Sacred Spaces is a visual adventure in space, time and light. It comprises 28 works, 19 of which are now exhibited for the first time.

Ola Kolehmainen (b. 1964) got the idea for the Sacred Spaces suite when he was in Istanbul to photograph mosques built by Ottoman architect Mimar Sinan (ca. 1490–1588). The series features sacred buildings of different types in Europe.

These ancient churches, synagogues and mosques remind us of the interwoven history of the religions they represent.

Ola Kolehmainen has based his work on modern and contemporary architecture throughout his entire career. This is the first time historical buildings appear in his photographs. In the series, the perspective and architecture of the photographed sacred spaces are cut up and then reassembled. The result is a novel space that gives precedence to atmosphere and light. At the same time, the photographs seem more three-dimensional than standard architectural photographs. Although the buildings in the pictures are readily identifiable, a visitor standing in them would be unable to perceive the space and the light in the same way as here. Taking photographs of the empty buildings was a slow process that took almost four years. Every site required a carefully selected time of day at a specific time of the year to be captured on film.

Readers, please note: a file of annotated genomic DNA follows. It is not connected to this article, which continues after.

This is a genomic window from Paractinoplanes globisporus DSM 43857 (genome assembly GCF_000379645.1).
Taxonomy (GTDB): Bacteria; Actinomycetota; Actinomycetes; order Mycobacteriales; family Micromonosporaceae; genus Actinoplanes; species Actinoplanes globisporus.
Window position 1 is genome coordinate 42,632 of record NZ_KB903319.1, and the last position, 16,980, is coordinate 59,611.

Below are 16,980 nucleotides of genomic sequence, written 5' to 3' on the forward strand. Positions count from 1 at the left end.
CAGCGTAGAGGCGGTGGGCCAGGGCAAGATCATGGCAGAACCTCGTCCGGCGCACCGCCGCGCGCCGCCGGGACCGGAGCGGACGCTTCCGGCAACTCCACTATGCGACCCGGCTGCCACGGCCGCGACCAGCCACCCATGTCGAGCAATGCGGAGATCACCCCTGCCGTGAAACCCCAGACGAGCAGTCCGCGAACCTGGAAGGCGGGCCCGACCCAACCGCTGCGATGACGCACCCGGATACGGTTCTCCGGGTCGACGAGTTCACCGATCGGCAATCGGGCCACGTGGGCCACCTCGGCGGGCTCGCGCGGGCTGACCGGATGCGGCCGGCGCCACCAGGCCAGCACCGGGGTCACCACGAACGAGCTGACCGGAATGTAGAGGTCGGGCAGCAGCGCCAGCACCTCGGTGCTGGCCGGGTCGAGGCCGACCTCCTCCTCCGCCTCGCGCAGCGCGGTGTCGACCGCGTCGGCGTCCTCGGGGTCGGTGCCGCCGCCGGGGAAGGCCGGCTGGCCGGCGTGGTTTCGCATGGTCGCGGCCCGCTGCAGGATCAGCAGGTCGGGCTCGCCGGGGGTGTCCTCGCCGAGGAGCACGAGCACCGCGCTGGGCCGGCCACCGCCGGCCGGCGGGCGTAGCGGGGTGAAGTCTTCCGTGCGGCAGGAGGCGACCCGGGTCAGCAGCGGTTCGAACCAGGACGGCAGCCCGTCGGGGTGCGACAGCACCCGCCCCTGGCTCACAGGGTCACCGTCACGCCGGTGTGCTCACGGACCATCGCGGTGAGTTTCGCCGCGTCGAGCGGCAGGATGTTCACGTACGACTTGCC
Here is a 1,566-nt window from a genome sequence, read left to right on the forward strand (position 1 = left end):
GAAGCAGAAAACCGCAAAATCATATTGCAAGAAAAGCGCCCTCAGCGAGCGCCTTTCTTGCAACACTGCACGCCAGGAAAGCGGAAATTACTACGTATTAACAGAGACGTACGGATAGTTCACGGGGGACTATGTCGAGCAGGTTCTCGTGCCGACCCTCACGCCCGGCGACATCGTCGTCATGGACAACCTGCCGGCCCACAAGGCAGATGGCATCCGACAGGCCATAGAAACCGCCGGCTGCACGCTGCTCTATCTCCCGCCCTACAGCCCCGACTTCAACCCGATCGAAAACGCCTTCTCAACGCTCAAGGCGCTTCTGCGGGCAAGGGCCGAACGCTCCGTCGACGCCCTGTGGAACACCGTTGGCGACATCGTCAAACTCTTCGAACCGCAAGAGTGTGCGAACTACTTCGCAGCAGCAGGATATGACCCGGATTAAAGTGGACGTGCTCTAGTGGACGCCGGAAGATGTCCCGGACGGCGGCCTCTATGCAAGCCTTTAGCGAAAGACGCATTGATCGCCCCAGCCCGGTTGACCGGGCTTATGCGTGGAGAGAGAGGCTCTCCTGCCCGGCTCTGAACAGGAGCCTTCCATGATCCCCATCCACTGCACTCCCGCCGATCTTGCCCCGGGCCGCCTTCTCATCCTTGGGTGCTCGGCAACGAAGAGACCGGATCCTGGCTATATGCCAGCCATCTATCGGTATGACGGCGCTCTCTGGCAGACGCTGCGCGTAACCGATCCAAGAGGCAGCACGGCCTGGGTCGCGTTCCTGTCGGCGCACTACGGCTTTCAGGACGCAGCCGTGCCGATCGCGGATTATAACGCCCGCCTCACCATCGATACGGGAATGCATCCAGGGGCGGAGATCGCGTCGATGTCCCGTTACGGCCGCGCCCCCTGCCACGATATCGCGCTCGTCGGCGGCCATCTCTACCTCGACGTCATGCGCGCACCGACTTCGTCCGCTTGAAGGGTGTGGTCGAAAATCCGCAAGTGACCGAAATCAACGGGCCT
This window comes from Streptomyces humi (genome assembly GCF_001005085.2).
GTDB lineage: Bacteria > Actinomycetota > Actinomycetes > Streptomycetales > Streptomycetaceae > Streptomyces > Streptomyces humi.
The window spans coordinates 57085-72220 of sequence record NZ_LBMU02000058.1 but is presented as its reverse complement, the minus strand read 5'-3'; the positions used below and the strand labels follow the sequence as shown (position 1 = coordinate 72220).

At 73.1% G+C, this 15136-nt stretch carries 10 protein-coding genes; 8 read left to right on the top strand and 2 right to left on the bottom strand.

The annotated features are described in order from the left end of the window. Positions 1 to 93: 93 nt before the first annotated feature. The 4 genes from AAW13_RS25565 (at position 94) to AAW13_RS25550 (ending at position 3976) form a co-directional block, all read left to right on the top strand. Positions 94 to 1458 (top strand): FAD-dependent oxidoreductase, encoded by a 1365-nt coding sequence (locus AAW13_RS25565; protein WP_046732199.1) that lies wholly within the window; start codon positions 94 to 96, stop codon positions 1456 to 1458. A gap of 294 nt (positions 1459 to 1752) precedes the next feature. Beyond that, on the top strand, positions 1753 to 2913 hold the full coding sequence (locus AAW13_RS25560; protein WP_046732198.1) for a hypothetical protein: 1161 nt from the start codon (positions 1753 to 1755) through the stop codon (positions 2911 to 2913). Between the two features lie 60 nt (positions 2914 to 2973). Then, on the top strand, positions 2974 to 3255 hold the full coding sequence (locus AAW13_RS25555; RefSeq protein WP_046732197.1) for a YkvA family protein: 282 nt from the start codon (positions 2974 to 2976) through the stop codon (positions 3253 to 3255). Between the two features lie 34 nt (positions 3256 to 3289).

This exhibition presents a complete art work in which the walls, and the sequence of spaces between them, play an intrinsic role.

The design – with its polychromatic treatment of all surfaces and the placement of artworks on these – was created by Berlin based architects Matthias Sauerbruch and Louisa Hutton.

The exhibition is curated by Claire Gould from HAM.

The exhibition is generously supported by Farrow & Ball and the Miettinen Collection.